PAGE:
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Diving Into Marine Conservation With Inka Cresswell

by Wolf & Badger

Inka is an underwater photographer, marine biologist and ocean conservationist. Between her time in the big blue, she has contributed to book 'Women and Water', is an ambassador for Marine Conservation Society, and campaigns for ocean safe fashion and lifestyle.

Hidden by the surface, our oceans are a place of mystery and beauty. For those willing to dive into the unknown, Mother Nature provides a world of wonder; you can hover effortlessly among the twinkling bioluminescence, count the constellations on a whale shark's back, and dance in the current to the songs of great whales. Our great oceans, however, aren’t only a trepid explorer's ultimate playground - they are our lifeline....


Our oceans support an abundance of diverse life and provide us with essential ecosystem services; every breath we take is filled with oxygen created by phytoplankton in our oceans, our reefs and kelp forests create natural storm barriers safeguarding our coastlines, and even whales act as carbon pumps helping us to fight climate change. Despite just how connected our lives are to the ocean, these valuable ecosystems are under threat.


I’ve spent hours underwater cutting fishing nets off delicate corals and collecting plastic from reefs, and witnessed towering kelp forests once hundreds of feet high vanish from our coastlines. It was a heartbreaking reality check that left me with no alternative but to act.


By taking small but significant steps, we can collectively protect and preserve these magnificent marine ecosystems for future generations. Here are my practical tips and guidance on how to actively engage in marine conservation efforts.

1. Connect With Nature and Let Go of Eco-anxiety


Spending time in nature has incredible benefits for our mental well-being. Listening to ocean waves or swimming in the sea has been shown to actively reduce cortisol levels (the stress hormone) and increase dopamine and other feel-good hormones. When we’re faced with headlines of environmental crises it's easy to feel anxious, but it's essential we stay optimistic for our future.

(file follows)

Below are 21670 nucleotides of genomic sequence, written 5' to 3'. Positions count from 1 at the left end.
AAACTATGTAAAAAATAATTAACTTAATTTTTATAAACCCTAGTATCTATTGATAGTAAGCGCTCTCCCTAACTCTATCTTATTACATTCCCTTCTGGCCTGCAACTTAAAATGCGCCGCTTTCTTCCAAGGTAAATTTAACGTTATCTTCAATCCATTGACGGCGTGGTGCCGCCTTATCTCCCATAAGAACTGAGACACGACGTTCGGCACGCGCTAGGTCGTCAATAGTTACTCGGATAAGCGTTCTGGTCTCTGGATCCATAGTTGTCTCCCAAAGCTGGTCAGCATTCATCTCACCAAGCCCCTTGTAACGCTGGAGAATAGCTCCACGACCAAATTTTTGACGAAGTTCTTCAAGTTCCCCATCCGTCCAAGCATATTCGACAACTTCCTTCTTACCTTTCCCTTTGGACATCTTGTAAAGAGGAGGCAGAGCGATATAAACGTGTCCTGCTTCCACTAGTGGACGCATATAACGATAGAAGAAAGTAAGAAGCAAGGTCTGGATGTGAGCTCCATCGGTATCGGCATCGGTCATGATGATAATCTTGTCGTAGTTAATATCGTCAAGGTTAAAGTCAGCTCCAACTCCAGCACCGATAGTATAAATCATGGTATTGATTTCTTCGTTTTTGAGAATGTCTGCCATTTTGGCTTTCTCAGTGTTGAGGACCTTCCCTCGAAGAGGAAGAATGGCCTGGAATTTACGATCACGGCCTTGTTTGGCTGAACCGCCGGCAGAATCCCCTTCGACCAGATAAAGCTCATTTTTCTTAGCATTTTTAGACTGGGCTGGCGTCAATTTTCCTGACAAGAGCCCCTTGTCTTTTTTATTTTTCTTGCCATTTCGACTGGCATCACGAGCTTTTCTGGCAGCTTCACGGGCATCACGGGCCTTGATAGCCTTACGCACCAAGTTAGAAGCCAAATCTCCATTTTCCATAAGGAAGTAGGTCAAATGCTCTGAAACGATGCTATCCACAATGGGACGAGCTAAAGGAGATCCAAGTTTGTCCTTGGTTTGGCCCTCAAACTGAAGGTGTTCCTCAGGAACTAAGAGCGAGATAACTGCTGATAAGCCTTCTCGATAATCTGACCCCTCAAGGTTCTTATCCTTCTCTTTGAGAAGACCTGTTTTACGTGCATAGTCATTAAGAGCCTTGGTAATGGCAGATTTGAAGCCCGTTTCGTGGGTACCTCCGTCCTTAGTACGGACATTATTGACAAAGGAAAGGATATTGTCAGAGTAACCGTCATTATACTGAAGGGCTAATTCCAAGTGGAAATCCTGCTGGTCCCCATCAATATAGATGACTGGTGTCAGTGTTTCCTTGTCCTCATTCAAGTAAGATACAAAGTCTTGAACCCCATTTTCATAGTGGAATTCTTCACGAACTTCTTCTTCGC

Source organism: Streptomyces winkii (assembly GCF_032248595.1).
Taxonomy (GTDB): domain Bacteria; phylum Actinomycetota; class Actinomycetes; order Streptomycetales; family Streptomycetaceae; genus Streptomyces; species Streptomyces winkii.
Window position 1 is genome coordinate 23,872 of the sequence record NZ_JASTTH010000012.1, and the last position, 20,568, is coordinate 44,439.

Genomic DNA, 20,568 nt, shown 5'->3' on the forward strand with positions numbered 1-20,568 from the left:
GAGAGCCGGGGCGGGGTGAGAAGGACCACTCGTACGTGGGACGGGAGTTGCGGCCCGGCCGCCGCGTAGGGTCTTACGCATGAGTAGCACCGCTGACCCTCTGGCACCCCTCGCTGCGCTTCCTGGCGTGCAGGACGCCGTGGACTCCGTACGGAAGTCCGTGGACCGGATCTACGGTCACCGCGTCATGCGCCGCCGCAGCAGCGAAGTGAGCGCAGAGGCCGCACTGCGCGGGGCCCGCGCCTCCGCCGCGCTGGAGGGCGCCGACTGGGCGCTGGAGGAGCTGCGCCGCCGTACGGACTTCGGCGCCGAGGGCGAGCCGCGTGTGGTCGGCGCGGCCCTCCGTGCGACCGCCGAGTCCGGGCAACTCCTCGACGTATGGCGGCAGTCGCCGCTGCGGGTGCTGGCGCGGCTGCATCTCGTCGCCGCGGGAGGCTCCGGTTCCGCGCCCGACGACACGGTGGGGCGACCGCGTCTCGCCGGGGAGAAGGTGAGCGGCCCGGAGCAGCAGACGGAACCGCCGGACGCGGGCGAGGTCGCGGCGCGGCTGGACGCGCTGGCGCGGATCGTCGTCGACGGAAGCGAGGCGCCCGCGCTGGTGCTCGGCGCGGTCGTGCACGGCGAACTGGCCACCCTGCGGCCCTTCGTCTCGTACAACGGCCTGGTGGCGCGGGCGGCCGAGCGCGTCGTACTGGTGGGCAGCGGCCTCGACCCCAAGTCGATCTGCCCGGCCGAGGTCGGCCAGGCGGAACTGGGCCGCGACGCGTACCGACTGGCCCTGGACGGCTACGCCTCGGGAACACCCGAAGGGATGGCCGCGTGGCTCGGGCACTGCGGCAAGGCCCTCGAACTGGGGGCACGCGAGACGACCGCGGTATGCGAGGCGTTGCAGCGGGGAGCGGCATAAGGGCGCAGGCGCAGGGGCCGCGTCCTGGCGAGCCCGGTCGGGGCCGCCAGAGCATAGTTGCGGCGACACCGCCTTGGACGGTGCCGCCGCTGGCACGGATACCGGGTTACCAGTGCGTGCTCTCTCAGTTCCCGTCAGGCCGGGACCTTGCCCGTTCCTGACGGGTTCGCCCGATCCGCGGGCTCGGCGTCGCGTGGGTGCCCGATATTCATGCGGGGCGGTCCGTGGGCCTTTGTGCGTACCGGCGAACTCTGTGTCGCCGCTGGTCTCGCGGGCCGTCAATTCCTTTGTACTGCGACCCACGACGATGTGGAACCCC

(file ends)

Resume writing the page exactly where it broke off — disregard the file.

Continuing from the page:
2. Dress to Last


Making sustainable wardrobe choices minimizes your impact on our oceans. Synthetic clothing not only ends up in landfills but also releases microfibers into waterways during washing; use a Guppy friend bag in the wash to filter out microfibers, preventing their entry into the ocean. Opt for second-hand or B-Corp brands and choose sustainable fabrics with minimal environmental impact. 

3. Eat Locally, Eat Sustainably


How we consume food can have a big impact on the environment and our carbon footprint. I try to eat as much locally sourced food as I can; the Good Fish Guide by the Marine Conservation Society is a great resource for learning more about what's in season and caught sustainably.

4. Little Meaningful Changes Make a World of Difference


Trying to cut plastic out of your life entirely can feel like a monumental task, and for many isn't financially viable. Start slow, make small transitions that you know you can maintain and gradually build your way up to a more plastic-free lifestyle. When given the choice, try to buy the more eco-friendly options.

5. Get Creative


Think about how you can use your talents and passions to support our oceans. Maybe you're a graphic designer who could support a marine charity by creating impactful infographics, a writer who can write thought-provoking poems, or an artist that can create artivism. We each have our communities we can connect with, find your way to fight for our oceans by volunteering your time and talents.

6. Educate Yourself and Start the Conversation


Read books like ‘The Intersectional Environmentalist’ and ‘The Ocean and Us’ to learn more about these important issues. Diversify your social media feeds to follow marine charities and conservationists so you can stay in the know, and educate your friends and family about how they can support the ocean conservation movement.

7. Get Involved, Turn the Tides


Find out what marine organisations are working in your local area and see how you can support them. Join beach cleans, restoration efforts, or citizen science projects. I'm an ambassador for the Marine Conservation Society and love getting involved in their Great British Beach Clean and annual jellyfish watch.

The oceans of the future may not resemble the oceans of the past. However, we hold the power to restore and shape our oceans into something even more magnificent. All it takes is action.

Writing and photography by Inka Cresswell